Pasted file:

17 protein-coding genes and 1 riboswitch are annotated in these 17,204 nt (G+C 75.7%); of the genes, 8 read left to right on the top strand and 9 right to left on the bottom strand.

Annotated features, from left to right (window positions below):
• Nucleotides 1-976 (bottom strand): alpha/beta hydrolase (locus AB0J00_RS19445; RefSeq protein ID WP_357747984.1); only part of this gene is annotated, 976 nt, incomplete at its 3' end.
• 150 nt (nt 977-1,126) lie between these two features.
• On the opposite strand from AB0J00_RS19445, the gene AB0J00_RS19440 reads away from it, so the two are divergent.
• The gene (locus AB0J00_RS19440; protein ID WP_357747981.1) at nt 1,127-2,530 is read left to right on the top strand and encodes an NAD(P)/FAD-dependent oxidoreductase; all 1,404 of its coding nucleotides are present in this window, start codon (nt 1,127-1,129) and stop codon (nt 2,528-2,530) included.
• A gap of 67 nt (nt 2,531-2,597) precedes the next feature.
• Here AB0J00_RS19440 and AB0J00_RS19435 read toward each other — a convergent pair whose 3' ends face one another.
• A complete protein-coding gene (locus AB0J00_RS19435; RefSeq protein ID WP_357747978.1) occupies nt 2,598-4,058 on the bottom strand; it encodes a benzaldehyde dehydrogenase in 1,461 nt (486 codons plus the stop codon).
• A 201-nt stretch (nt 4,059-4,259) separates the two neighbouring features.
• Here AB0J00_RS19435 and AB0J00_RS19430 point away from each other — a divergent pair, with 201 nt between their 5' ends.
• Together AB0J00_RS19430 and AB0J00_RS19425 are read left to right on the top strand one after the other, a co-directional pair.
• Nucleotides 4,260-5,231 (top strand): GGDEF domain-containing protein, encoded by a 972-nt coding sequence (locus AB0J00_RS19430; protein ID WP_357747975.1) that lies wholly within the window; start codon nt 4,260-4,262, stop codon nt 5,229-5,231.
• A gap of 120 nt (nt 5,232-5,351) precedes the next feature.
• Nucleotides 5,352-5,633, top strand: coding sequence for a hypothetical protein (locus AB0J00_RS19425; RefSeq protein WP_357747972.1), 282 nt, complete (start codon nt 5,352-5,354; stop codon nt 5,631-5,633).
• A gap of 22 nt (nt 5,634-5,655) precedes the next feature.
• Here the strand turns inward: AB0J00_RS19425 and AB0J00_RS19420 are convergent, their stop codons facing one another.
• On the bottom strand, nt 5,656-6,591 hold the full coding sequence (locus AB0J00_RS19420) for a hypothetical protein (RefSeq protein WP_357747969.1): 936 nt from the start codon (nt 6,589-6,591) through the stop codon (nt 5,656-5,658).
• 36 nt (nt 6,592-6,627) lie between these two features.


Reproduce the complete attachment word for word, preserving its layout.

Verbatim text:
17 protein-coding genes and 1 riboswitch are annotated in these 17,204 nt (G+C 75.7%); of the genes, 8 read left to right on the top strand and 9 right to left on the bottom strand.

Annotated features, from left to right (window positions below):
• Nucleotides 1-976 (bottom strand): alpha/beta hydrolase (locus AB0J00_RS19445; RefSeq protein ID WP_357747984.1); only part of this gene is annotated, 976 nt, incomplete at its 3' end.
• 150 nt (nt 977-1,126) lie between these two features.
• On the opposite strand from AB0J00_RS19445, the gene AB0J00_RS19440 reads away from it, so the two are divergent.
• The gene (locus AB0J00_RS19440; protein ID WP_357747981.1) at nt 1,127-2,530 is read left to right on the top strand and encodes an NAD(P)/FAD-dependent oxidoreductase; all 1,404 of its coding nucleotides are present in this window, start codon (nt 1,127-1,129) and stop codon (nt 2,528-2,530) included.
• A gap of 67 nt (nt 2,531-2,597) precedes the next feature.
• Here AB0J00_RS19440 and AB0J00_RS19435 read toward each other — a convergent pair whose 3' ends face one another.
• A complete protein-coding gene (locus AB0J00_RS19435; RefSeq protein ID WP_357747978.1) occupies nt 2,598-4,058 on the bottom strand; it encodes a benzaldehyde dehydrogenase in 1,461 nt (486 codons plus the stop codon).
• A 201-nt stretch (nt 4,059-4,259) separates the two neighbouring features.
• Here AB0J00_RS19435 and AB0J00_RS19430 point away from each other — a divergent pair, with 201 nt between their 5' ends.
• Together AB0J00_RS19430 and AB0J00_RS19425 are read left to right on the top strand one after the other, a co-directional pair.
• Nucleotides 4,260-5,231 (top strand): GGDEF domain-containing protein, encoded by a 972-nt coding sequence (locus AB0J00_RS19430; protein ID WP_357747975.1) that lies wholly within the window; start codon nt 4,260-4,262, stop codon nt 5,229-5,231.
• A gap of 120 nt (nt 5,232-5,351) precedes the next feature.
• Nucleotides 5,352-5,633, top strand: coding sequence for a hypothetical protein (locus AB0J00_RS19425; RefSeq protein WP_357747972.1), 282 nt, complete (start codon nt 5,352-5,354; stop codon nt 5,631-5,633).
• A gap of 22 nt (nt 5,634-5,655) precedes the next feature.
• Here the strand turns inward: AB0J00_RS19425 and AB0J00_RS19420 are convergent, their stop codons facing one another.
• On the bottom strand, nt 5,656-6,591 hold the full coding sequence (locus AB0J00_RS19420) for a hypothetical protein (RefSeq protein WP_357747969.1): 936 nt from the start codon (nt 6,589-6,591) through the stop codon (nt 5,656-5,658).
• 36 nt (nt 6,592-6,627) lie between these two features.